WASHINGTON, Nov. 24 (UPI) — NASA just released a photo of the ‘best view’ of Jupiter’s moon Europa. —> Read More Here
Technology giant Philips is developing the system with Israeli firm RealView, and it has already been trialled during heart surgery. —> Read More Here
Remains of an ancient settlement, complete with a ruined pottery workshop, were discovered on the bottom of the Aegean sea off the small island of Delos. —> Read More Here
WOODS HOLE, Mass., Nov. 24 (UPI) — Scientists have now used an underwater robot to create 3D images of Antarctic sea ice. —> Read More Here
European Space Agency scientists have released what it sounded like when Philae made it’s first touchdown on the dusty surface of Comet 67P/Churyumov-Gerasimenko. —> Read More Here
Were humans born to war?
Or is warfare a recent, rare development in our history?
A study of observations of chimpanzees earlier this year brought the fundamental questions of warfare’s origins and prevalence to the fore. Ongoing studies of the remains of early human civilizations have a lot to add to the debate.
Scholars are divided into two schools of thought on the issue. Some (such as Choi and Bowles) argue that warfare goes back to at least the first appearance of fully modern humans 200,000 years ago. Others (such as Fry and Söderberg) suggest that warfare is a more modern, much less common phenomenon only arising under very specific conditions. Evidence in the ongoing debate consists of studies of contemporary hunter-gatherers, prehistoric cave art, and primatology.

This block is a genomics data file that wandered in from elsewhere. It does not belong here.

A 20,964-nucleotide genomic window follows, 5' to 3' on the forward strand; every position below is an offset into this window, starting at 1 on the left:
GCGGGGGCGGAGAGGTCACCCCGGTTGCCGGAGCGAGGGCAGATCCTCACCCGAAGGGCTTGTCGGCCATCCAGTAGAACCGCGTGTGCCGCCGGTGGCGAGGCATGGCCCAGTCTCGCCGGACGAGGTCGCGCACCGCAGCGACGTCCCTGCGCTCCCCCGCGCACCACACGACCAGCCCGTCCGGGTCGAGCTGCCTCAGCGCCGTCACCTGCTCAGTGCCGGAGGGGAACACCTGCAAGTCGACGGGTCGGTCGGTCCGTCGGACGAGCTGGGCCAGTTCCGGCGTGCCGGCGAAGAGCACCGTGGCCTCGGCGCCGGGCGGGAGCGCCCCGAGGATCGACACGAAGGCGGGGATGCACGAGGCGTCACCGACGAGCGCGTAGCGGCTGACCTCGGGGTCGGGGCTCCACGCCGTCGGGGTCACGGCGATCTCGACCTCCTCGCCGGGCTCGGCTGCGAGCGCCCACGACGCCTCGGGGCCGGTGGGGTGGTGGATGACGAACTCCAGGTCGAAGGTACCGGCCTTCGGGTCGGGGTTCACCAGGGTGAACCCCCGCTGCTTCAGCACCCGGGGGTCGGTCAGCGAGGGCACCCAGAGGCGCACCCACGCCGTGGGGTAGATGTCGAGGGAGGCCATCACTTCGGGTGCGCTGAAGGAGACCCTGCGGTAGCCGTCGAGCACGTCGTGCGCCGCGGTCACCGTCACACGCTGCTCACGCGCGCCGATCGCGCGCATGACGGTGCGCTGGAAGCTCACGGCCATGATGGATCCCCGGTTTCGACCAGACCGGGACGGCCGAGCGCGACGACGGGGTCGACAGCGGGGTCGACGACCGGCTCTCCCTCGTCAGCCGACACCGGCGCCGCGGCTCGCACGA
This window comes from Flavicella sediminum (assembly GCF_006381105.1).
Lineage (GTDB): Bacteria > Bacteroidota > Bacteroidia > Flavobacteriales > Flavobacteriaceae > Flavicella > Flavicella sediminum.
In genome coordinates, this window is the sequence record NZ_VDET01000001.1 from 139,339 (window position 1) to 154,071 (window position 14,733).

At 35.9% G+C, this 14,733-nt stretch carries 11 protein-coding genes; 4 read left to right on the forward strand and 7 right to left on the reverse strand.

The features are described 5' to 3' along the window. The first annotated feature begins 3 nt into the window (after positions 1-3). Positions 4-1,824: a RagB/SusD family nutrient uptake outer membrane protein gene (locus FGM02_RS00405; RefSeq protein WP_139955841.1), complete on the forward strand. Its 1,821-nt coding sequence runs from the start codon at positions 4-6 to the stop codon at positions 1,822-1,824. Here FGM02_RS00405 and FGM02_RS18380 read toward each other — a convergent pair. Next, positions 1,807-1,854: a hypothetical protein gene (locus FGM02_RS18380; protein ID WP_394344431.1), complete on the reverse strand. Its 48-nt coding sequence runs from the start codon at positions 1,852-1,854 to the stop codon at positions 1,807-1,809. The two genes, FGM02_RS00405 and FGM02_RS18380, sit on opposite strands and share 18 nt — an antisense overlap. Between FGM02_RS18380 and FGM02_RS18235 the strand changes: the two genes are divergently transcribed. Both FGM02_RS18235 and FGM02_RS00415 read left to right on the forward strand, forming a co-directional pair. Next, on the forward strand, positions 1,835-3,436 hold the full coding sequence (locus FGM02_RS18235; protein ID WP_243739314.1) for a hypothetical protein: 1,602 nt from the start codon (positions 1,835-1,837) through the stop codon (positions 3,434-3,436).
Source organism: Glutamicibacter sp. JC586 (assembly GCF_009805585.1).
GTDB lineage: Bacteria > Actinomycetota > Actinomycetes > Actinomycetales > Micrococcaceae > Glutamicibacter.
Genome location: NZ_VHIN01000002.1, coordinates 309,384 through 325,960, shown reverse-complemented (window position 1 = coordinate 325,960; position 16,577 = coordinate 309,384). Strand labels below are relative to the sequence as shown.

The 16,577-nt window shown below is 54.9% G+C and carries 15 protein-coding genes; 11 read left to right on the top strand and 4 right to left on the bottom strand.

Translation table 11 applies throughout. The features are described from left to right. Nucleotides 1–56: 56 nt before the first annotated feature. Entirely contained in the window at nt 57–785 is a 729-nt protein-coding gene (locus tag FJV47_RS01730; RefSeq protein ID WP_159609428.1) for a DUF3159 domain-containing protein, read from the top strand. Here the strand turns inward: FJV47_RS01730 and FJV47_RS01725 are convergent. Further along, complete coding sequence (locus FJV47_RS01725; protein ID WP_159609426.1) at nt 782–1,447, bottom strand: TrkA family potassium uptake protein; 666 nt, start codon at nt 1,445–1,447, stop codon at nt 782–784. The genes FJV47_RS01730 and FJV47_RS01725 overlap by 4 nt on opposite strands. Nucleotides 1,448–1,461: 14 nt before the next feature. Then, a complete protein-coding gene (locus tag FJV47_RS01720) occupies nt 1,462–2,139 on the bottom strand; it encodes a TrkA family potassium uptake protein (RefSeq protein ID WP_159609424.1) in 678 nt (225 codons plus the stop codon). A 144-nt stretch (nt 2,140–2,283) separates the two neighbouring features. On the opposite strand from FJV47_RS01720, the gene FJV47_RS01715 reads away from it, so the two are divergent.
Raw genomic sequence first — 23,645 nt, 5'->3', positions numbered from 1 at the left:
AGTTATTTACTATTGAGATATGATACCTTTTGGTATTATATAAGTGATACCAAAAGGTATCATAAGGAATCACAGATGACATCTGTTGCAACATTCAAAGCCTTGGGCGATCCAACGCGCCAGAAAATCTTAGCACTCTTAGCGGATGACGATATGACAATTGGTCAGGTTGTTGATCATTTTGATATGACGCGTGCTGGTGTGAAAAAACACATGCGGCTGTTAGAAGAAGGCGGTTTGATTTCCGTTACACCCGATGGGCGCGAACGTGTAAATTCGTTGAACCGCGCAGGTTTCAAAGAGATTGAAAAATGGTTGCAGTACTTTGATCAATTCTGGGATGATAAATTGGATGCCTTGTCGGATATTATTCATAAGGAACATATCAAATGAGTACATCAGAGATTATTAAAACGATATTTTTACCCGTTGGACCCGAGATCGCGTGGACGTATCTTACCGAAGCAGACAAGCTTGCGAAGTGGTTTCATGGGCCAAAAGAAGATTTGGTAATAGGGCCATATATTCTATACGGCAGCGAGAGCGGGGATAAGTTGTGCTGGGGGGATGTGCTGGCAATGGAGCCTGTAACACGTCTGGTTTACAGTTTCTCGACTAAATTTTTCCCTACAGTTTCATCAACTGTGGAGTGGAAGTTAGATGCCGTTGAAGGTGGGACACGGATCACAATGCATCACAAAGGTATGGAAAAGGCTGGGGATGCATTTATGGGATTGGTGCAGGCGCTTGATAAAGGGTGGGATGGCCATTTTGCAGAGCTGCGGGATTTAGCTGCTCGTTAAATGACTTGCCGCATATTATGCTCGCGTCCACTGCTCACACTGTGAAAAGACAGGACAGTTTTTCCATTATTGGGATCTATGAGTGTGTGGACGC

As an archaeologist I am often knee-deep in the dirt, and I prefer searching for tangible evidence of what happened in the past.
Unfortunately the archaeological record is far from complete, and only a small percentage of ancient objects are preserved well enough to recover. Thus, archaeology is part CSI, —> Read More Here
Audie Cornish speaks with Mildred Dresselhaus about receiving the Presidential Medal of Freedom for her work in physics. The 84-year-old is a professor of Physics and Electrical Engineering at MIT.
WASHINGTON (Reuters) – Measuring the thickness of Antarctic sea ice, an important gauge of environmental conditions in this remote polar region in a time of global climate change, has proven to be a tricky task. But an underwater robot is providing a nice solution.
The Committee on Space Research (COSPAR), an international scientific organization, will have its 2018 meeting in Pasadena, California, hosted by Caltech and supported by JPL.
The protests in Ferguson, Mo. are just the most recent in a decades-long history of civil unrest following violence against unarmed African Americans. —> Read More Here